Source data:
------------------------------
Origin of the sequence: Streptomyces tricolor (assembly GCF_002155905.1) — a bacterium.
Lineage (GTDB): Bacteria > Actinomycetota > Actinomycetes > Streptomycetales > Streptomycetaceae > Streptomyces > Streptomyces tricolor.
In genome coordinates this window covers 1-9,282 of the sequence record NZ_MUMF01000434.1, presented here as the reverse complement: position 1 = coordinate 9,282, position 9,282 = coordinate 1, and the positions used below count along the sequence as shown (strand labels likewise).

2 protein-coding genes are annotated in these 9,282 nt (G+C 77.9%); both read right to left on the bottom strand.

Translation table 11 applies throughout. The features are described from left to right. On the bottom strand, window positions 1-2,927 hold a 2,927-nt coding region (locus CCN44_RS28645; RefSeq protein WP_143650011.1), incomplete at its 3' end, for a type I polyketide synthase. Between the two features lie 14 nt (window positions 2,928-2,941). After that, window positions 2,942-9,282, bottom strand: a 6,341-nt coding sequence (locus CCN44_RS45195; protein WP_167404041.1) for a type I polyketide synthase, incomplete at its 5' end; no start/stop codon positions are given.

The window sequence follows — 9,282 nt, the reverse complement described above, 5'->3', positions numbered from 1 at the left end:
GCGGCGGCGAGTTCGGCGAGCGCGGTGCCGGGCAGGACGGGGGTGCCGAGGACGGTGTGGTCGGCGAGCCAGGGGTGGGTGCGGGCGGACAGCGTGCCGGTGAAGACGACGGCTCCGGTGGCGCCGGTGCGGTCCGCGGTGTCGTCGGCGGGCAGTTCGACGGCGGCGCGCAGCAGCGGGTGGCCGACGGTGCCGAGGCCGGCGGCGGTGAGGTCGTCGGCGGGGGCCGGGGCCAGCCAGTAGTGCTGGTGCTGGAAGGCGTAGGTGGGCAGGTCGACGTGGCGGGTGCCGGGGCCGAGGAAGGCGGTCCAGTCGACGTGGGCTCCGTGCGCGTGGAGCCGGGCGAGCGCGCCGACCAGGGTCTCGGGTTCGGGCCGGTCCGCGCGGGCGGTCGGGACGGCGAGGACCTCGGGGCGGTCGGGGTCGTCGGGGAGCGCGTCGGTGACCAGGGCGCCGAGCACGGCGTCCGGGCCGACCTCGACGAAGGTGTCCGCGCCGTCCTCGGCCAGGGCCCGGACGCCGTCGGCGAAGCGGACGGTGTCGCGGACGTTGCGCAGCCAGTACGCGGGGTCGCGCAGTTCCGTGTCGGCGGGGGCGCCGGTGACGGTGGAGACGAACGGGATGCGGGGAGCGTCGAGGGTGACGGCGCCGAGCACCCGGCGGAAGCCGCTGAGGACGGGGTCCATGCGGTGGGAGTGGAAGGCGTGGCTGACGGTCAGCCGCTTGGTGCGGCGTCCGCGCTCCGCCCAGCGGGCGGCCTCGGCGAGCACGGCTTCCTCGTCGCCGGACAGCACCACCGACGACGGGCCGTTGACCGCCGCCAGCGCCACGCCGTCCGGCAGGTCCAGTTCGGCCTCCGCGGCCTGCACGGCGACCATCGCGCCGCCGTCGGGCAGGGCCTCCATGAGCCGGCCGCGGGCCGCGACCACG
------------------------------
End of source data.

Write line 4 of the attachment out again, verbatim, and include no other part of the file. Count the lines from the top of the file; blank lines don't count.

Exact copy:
2 protein-coding genes are annotated in these 9,282 nt (G+C 77.9%); both read right to left on the bottom strand.